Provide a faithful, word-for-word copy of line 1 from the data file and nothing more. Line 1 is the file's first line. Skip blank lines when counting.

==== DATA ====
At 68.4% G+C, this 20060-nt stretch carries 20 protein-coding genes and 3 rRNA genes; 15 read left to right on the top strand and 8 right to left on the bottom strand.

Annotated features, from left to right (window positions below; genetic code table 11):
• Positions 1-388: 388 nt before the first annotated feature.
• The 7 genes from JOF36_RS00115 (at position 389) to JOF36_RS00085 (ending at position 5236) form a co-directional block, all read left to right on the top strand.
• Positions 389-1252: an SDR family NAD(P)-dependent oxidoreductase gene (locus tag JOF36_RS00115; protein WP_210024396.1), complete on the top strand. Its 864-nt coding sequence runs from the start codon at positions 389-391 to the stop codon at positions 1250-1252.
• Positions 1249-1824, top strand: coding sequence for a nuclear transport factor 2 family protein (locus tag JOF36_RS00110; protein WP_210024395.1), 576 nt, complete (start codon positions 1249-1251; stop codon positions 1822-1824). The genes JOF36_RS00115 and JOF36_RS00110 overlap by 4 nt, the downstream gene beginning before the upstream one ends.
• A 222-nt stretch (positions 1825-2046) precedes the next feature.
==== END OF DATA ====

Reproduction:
At 68.4% G+C, this 20060-nt stretch carries 20 protein-coding genes and 3 rRNA genes; 15 read left to right on the top strand and 8 right to left on the bottom strand.